Covid-19: Future UK-EU Relationship

Published date : 15 July, 2020
My constituency of Gordon in the north-east of Scotland is one which very emphatically did not vote to get Brexit done. In fact, the reason I stand here today is that I stood on a pledge saying that we needed two referendums: one for the putative withdrawal agreement; and, secondly, in light of all that the people of Scotland have experienced since 2014, a chance to reconsider the issue of Scottish independence. It is the very fact that the UK refused to consider the first of those that the second of those positions is now a near certainty.

Brexit is going to happen—I absolutely accept that—but my real disappointment is not so much in the result but the treatment handed out by the UK Government afterwards, when they confused 52% of the British people as if they spoke for 100%. The Scottish Government sought to find an accommodation that would have kept us in the single market and mitigated some of the very worst impacts of Brexit right across these islands. At every stage, they were met not with courtesy or accommodation, but instead with bone-headed obduracy, witless statements about red, white and blue Brexits or Brexit meaning Brexit, and hardline exceptionalist dogma.

When it comes to our current Prime Minister, it is very tempting to conclude that his place in history will be as the worst Prime Minister since the last one, but his culpability for the shambles we are in at this point goes far, far deeper than that as the architect, the clown prince and the front man of the Brexit campaign. Frankly, it speaks volumes for the sheer and utter desperation of the Conservative party towards the end of last year that the only reason it stumbled towards the withdrawal agreement was that it was prepared to scrap the sacred red line about the relationship between Northern Ireland and Great Britain. It replaced the backstop and took that red line and laid it down the Irish sea instead.

What, I ask, have we got in return? After four years of negotiations, we certainly do not have a deal, but what we know will happen, deal or not, is that the Government have managed to create that border between Great Britain and Northern Ireland. We are going to sacrifice the freedom of movement and the freedom we have come to take for granted over the past few decades of being able to live, work, love and study right across the continent, freely and without hindrance. We know that there is a threat to those parts of our economy where we have been blessed with immigrant labour to help us, and I am thinking particularly of the fish processing sector in the north-east of Scotland, the agricultural sector, the care sector and our NHS. We know that importers face increased costs, and we know that exporters will face huge delays.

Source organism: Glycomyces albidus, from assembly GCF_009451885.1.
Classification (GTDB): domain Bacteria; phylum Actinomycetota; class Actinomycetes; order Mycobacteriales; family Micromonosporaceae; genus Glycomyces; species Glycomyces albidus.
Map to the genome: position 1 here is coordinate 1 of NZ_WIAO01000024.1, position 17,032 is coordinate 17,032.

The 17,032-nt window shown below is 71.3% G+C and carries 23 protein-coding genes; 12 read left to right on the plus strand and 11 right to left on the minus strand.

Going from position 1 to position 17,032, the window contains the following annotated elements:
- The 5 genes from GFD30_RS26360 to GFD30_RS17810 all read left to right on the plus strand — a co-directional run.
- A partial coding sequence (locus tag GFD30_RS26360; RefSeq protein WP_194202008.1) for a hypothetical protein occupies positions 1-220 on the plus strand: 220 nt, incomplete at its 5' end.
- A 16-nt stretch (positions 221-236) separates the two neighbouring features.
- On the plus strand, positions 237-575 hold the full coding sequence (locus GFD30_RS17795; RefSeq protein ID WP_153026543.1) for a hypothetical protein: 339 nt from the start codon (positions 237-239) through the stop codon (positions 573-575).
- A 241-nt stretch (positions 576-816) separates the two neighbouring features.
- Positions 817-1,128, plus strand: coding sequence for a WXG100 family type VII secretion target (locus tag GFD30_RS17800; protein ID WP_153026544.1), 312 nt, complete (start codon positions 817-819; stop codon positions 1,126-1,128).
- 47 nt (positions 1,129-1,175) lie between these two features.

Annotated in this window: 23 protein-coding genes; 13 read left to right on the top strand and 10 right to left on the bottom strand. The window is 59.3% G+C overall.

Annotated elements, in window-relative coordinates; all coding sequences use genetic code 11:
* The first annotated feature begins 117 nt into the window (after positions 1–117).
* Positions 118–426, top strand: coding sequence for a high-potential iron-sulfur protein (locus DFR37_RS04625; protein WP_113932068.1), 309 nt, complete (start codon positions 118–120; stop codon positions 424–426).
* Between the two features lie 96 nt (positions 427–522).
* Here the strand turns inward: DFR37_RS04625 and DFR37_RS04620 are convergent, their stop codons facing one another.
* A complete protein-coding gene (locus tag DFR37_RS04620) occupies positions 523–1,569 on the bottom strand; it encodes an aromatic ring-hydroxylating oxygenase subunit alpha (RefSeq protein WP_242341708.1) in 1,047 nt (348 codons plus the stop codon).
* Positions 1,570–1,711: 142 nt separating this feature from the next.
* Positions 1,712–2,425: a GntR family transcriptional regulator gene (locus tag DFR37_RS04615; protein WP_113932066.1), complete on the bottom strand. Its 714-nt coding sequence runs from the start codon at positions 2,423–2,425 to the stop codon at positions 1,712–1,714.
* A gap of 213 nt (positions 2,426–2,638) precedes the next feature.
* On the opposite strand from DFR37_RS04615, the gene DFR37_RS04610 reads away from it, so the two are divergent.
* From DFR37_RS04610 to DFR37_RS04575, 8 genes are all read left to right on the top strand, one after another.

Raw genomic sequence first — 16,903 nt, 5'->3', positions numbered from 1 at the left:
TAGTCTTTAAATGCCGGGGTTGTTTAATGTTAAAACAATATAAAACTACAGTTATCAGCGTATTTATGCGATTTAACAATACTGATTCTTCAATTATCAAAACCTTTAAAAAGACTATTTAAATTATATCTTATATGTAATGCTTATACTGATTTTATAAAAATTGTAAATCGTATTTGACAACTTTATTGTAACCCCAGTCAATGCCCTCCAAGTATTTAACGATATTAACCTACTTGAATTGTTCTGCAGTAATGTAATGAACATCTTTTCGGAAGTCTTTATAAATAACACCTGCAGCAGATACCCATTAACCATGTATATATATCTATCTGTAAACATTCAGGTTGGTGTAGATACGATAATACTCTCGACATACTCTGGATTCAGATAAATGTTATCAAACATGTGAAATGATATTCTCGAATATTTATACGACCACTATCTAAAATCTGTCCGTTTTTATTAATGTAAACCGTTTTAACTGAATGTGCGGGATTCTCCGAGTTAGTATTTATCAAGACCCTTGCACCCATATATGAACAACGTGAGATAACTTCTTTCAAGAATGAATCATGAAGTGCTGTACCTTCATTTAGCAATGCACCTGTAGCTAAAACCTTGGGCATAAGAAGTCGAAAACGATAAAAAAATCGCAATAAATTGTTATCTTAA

We know that in Scotland and the devolved institutions, we are facing a power grab that will drive a coach and horses through the principle that that which is not reserved is explicitly devolved. We also face a race to the bottom on food standards, animal welfare and workers’ rights.

Is it any wonder that people in my constituency and right across Scotland are looking at the political shambles created by this Government and their predecessors and what they now represent and deciding, “This is not who we are. This is not who we wish to be. This is not how we wish to be represented. This is not how we wish to be seen in the world.”?

We are clearly approaching a constitutional endgame when it comes to Brexit and Scottish independence. I care very much indeed about having a stable, prosperous neighbour in the nations of the rest of the United Kingdom, but I am a democrat. If the rest of the UK is determined to go down this reckless path, I have to accept that there is nothing that I or any other Scottish MP or any other Scottish voter can do to halt that process. If the UK is determined to crash out of its closest European alliances in a state of dishevelment and disarray, that absolutely has to be respected, even if it does not have to be seen as the best future we can go for.

Frankly, an extension to the negotiations seems a no-brainer. It would give time to negotiate a stable landing point, but what cannot be ignored is that the Union that Scots were invited to vote for in 2014 no longer exists. That 55% opposition to independence has turned into 54% support in the most recent opinion polls. It is no longer acceptable for the UK Government to stand in the way of that support finding its expression at the ballot box and the Scottish people being able to choose their own future.

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